The seemingly obvious answer is "no", success tends to be more fun, but if you think about it, isn't it sometimes better to try and fail at something new, something adventurous, than to continuously succeed at those things that are within your comfort zone? Can't the failure of trying, be more enjoyable, more satisfying than the creeping failure of not pushing ourselves?
|On the retreat ... back through myrtle forest.|
Lens is fogged up because I have nothing dry left to clean it with.
|Mt Ida - the pointy peak on the left.|
I mean it looks easy enough right?
|... and the view in the opposite direction from near the top.|
Lake St Clair which I paddled down.
However, I didn't summit, instead I sat perched on a small, slippery ledge, what appeared to be 20 or 30 metres below the top, after two and a half hours driving, one and a half hours paddling and three hours of bush bashing and rock scrambling and I admitted defeated, threw on some thermals (I was drenched from all the slippery bush bashing) and turned tail and headed home ... two more hours of bush bashing, one and a half hours of paddling, two and a half hours of driving ... friggin' Ida.
|What stopped me - this was the next section I'd have to ascend|
and yes, that is straight up and slippery.
At least when I fail I don't do it in small doses.
So what happened? In simple terms, the height got to me. I found myself a long way up a steep chute, with a near vertical 10 metre climb above me, and although it was do-able, my combined fear of heights and the knowledge that this was right on the edge of my skill level made me choose to turn around.
Looking at my GPS route when I got home, I now suspect I went up too early (I found some route notes which said to look for a saddle and go up that and I think I may have gone up the wrong saddle) or maybe I was going up the right way (there was certainly evidence of others having been up this chute before) and maybe the walk was simply beyond my skills, I won't know unless I go back there again.
But that's the failure bit, what about the success.
I had a gorgeous drive up from Hobart, mostly in the dark, and by the time I was on the fourteen mile road shortcut, the early morning sun had risen and the paddocks and forests were clothed in mist and early morning sun. Why would I want to be anywhere else?
I pulled into Lake St Clair about 8am, and threw the boat onto near crystal flat water as the sun continued to wrestle with the mist and clouds in a battle to see whether it was going to be a good day or a brilliant one.
|That small bump in the distance is Mt Ida shrouded in cloud.|
|Time to go ...|
I felt like I was completely alone as I paddled down the lake. (it's about 10kms or an hour and a half's paddling in good conditions) with Mt Ida slowly getting closer and closer.
|Mt Ida on the far right, notice the split peaks, that's the saddle.|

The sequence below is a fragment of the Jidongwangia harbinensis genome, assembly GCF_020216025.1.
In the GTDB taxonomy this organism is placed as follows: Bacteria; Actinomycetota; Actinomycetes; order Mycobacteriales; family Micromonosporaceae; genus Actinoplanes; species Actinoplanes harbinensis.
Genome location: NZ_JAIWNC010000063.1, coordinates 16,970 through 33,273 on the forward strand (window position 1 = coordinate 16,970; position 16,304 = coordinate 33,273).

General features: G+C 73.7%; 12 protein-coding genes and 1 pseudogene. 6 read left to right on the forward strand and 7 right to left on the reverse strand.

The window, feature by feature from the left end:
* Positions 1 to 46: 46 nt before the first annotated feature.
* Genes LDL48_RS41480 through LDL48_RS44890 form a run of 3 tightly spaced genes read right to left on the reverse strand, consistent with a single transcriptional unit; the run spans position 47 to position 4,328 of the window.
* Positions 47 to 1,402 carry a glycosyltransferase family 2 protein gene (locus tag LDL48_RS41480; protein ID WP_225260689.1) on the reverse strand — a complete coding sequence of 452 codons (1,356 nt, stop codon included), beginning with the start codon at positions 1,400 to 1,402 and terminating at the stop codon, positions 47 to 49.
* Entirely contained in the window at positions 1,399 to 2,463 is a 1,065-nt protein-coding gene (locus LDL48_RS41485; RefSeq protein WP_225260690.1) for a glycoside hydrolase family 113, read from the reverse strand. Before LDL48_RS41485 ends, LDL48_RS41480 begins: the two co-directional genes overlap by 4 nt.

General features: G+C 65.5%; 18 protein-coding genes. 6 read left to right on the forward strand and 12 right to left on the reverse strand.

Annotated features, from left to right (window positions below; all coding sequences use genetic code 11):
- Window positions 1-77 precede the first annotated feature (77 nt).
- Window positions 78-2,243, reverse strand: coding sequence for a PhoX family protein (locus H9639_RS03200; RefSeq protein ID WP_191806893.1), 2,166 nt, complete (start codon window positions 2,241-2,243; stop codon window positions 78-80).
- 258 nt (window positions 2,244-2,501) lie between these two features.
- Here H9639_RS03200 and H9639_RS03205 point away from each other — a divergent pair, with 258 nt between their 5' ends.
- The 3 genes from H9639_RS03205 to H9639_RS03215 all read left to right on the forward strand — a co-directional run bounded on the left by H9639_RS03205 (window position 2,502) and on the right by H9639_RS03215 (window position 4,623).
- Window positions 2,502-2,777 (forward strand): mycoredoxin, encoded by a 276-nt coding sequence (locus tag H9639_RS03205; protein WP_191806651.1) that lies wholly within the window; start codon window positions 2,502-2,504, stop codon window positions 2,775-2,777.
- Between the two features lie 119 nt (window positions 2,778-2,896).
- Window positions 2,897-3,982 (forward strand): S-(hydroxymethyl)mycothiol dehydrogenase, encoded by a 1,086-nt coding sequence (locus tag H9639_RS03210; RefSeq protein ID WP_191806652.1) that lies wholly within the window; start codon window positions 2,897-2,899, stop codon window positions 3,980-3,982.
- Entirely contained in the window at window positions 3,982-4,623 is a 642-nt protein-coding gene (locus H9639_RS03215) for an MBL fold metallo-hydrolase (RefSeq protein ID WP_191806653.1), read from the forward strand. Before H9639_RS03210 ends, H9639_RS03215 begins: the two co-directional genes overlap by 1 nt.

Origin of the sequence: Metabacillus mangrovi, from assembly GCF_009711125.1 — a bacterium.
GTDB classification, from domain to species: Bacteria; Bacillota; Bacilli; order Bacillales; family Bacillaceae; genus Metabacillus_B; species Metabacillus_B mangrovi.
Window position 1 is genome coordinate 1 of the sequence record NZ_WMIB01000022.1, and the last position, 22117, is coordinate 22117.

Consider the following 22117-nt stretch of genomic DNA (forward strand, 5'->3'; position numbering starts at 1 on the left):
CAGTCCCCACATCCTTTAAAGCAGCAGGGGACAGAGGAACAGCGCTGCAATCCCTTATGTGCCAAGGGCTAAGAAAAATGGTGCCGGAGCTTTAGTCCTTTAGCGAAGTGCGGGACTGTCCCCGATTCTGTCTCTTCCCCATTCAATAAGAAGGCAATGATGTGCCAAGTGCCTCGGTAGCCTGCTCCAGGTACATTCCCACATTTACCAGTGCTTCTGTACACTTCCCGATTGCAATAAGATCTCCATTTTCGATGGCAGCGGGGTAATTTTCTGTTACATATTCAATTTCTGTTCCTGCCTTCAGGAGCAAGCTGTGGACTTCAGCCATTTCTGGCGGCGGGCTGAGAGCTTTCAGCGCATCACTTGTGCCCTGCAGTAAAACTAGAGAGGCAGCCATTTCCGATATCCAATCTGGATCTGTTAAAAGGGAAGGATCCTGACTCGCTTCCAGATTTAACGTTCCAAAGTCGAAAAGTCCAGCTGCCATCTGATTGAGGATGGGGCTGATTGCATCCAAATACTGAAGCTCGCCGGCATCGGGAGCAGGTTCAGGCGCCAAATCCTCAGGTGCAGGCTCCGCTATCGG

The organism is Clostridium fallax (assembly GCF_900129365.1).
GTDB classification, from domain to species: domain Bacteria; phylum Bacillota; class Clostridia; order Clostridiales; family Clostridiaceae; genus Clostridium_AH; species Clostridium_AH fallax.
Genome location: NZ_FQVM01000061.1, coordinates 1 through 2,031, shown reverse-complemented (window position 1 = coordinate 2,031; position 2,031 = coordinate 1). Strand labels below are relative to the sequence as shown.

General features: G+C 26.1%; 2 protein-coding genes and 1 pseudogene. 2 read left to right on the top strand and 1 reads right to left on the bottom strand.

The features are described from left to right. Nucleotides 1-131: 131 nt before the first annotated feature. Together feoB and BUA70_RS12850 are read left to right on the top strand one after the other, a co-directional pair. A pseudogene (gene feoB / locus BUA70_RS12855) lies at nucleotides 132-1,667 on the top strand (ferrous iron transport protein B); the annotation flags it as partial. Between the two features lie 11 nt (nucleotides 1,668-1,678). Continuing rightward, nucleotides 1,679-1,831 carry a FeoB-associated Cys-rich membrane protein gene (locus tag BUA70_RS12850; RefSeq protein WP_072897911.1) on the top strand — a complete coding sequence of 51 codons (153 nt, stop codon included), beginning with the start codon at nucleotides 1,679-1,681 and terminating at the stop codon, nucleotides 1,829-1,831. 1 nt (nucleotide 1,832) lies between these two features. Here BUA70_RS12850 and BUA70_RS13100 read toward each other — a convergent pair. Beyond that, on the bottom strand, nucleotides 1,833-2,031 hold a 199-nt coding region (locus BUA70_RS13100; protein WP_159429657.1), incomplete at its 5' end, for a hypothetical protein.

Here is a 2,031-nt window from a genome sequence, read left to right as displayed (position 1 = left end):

|Mt Olympus (I Think) on the other side of the lake.|
There is no track up Mt Ida, and the route notes I'd read had mentioned landing on a small beach directly across from Echo Point (I'd also gone to the library and got The Ables - Volume 1 which had some very basic route notes which sort of confirmed this). After initially landing at the wrong spot at the mouth of the river (but discovering a great little hidden camp site for my effort) I pulled into the small beach (and it is a small beach) which granted much easier access into the bush beyond.
Wet kayak gear off, and warm walking clothes on, I took a GPS bearing on the summit and started to follow it. The first section is very open through some beautiful myrtle forest and I started to have ambitions that maybe this was going to be fairly easy after all.
|View from landing site.|
|Kayak pulled up off the lake - no tides to worry about here.|
|Start of the walk.|
|Pick a straight line ... then wobble and circle around a lot trying to go that way.|
Then it started to go up, and it got very steep, very quickly. This section is not for the inexperienced. I went for several tumbles on the way up and down (worst slide I slipped 3 or 4 metres downhill before being able to stop myself), there are logs blocking the path everywhere (it's like a 3D maze) and there are several little sand stone cliffs which you have to find your way around. All up it took me about an hour to get up this section, and despite the above, it's actually not that bad if you're prepared for it (good waterproofs) and are happy to settle into a bit of route finding, backtracking and realise that the pace is going to be slow and steady.
|The bark colours in the eucalypt's were magnificent.|
|Fairly typical country - that's the track I've just come across.|
|A rare break in the foliage offers a view up Lake St Clair.|
Downside is there was a view because I'd come out on a ledge
which needed to be navigated around.
This was however a bit of a "false summit", and it was in fact quite a long rock scramble around to the right, and then up what I thought was the saddle before I finally reached my point of defeat.
So that was it, the walk down was quicker than the walk up (after I got down the saddle), but I did lots of slipping and sliding on the way down, and for some reason I just couldn't find the animal paths that seemed to make the top bit of the climb up easier, despite having a GPS to allow me to try and stick close to my upwards route. I was also very glad that I had GPS'd a few key waypoints for tricky spots though as it is very easy to get turned around in that bush.
All up it was another great day, made the better as I drove back down towards Hobart and saw that it was bathed in a heavy cloud whilst I'd had beautiful blue skies with just a few whiffs of clouds all day.
Yep, if that's a defeat, I reckon I can survive without winning them all.